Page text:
They tell you it's not wise to judge a book by its cover but in the case of Matt Braunger, your judgment just might be right on the nose. He describes himself as looking like a giant toddler and his album Shovel Fighter contains everything you might expect from such an illustration: Awkwardness (Braunger is an awkward magnet), childlike and optimistic aspirations (he puts The Secret to the test by announcing to the universe that he would like a panda butler), and sudden outbursts (or, as he refers to them, "out-loud winces").
Braunger's delivery is entertaining and upbeat, each story told with a fun-loving bravado and a smile (except for the title track. But we'll get to that later). As he imagines what Willy Wonka's factory would be like if he had chosen a different food as his focus and finds himself in awe of the talent and mastery of a very specific tattoo artist, we find ourselves laughing not only at the excitement in Braunger's voice but also in the very goofy-ness of it all.
A handful of tracks on the album clock in at around 60 seconds while others fly past the 5-minute mark. Although I did enjoy the shorter vignettes, I preferred the latter. When Braunger really digs in and explores a topic he unearths some very funny material. Who knew that a sound, best described as a gulp/sigh/swallow combination could inspire so many laughs and rich stories? In Braunger's hands, the laughs roll in as he relays some of the stories behind this sound and the Jäger-Hulks that are lurking around the corner should be respected.
As Braunger moves on to his own drinking habits (he has cut down not for health reasons, but to improve the hangovers) he once again likens himself to a pre-schooler, trying to subdue the effects of alcohol by consuming food that is horrible for his body. Of course, giving your order to a waiter is easier said than done when your head is spinning. The result? An order of a tribe of Cheese Babies, a melancholy Hot Boy, and an armada of Ham Dancers.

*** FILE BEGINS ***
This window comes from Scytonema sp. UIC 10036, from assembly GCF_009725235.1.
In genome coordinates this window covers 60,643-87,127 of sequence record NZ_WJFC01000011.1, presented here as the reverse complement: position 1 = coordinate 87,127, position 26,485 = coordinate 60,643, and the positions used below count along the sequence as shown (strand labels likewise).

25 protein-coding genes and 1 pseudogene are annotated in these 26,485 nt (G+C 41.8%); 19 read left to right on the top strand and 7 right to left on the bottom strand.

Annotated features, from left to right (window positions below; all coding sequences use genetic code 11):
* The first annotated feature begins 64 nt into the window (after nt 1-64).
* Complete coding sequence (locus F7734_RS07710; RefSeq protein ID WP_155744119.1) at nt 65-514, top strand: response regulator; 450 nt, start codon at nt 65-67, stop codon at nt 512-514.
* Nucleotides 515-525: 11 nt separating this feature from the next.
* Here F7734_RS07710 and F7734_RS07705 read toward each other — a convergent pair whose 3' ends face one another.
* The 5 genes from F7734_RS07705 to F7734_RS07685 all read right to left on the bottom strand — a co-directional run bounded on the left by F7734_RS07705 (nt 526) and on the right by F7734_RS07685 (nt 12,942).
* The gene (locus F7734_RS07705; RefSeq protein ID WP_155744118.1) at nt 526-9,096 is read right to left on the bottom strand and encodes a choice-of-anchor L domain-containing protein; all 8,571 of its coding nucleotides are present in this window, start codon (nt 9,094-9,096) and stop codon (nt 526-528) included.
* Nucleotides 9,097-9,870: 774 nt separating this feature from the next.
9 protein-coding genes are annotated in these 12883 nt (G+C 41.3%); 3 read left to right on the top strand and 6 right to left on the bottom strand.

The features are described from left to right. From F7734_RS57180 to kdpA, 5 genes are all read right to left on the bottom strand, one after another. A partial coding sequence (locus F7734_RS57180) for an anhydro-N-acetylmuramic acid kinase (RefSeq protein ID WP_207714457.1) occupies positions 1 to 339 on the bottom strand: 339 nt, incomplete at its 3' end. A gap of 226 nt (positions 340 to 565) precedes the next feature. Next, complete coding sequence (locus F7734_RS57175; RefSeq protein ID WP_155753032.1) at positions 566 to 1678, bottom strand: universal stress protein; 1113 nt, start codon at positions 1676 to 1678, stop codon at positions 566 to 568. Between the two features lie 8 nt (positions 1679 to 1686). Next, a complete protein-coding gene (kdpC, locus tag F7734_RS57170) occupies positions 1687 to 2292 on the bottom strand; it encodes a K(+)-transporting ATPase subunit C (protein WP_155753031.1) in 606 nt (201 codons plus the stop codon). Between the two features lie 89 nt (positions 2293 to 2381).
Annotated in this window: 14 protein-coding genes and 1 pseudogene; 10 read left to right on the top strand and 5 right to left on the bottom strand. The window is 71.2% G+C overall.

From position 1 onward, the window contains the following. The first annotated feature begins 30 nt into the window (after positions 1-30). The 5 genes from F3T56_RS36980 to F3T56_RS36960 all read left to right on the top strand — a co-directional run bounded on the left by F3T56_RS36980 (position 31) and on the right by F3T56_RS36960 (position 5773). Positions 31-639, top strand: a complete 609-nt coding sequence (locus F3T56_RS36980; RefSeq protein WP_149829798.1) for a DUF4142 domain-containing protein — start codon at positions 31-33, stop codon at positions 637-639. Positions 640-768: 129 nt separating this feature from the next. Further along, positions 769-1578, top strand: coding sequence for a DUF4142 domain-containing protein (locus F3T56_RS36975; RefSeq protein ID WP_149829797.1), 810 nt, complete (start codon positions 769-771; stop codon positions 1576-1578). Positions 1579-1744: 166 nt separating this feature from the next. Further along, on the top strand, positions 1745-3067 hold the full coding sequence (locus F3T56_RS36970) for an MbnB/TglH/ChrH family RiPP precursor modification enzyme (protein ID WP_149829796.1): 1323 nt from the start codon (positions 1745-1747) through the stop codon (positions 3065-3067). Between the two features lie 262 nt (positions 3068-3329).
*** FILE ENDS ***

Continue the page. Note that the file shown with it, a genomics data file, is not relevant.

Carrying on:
By the time Braunger tackles bachelorette parties and strip clubs for ladies he's really humming along. As he explains the difference between the male and female versions of these occasions, from headgear to general etiquette, Braunger has the audience in stitches. I particularly enjoyed his take on the Chippendale dancers and the explanation he gives for their partial tuxedo outfits (that really was a sexy hurricane). On the same topic he recommends trying on a bow-tie without a shirt and utters my favorite line of the album: "That guy's ready for some formal volleyball."
For the most part, the album has a light, upbeat vibe about it. The only departure is the title track, which takes an unexpected hard left into very dark comedy. Tucked into the final third of the CD, it really stands out and the tone doesn't seem to gel with the rest of the album. And then, two minutes and 14 seconds later, just as suddenly as it disappeared the jovial feel returns and we're back on track again.
The CD ends with a pair of tracks that, although they both have alcohol as a main character, couldn't be further from each other. One is a real-life ghost story and the other is the sudden interruption of an impromptu clown-themed Chicago pub crawl. They're both great tales and Braunger once again evokes huge laughs from the audience. Whether he's describing the ultimate TV dinner Freudian slip or touting the coolest catchphrase you'll ever hear in an Italian restaurant ("Ess puh gehhh dee dime!"), Braunger brings humor and hilarity to the little nuances of life others might overlook.
Not bad for a tall, awkward toddler.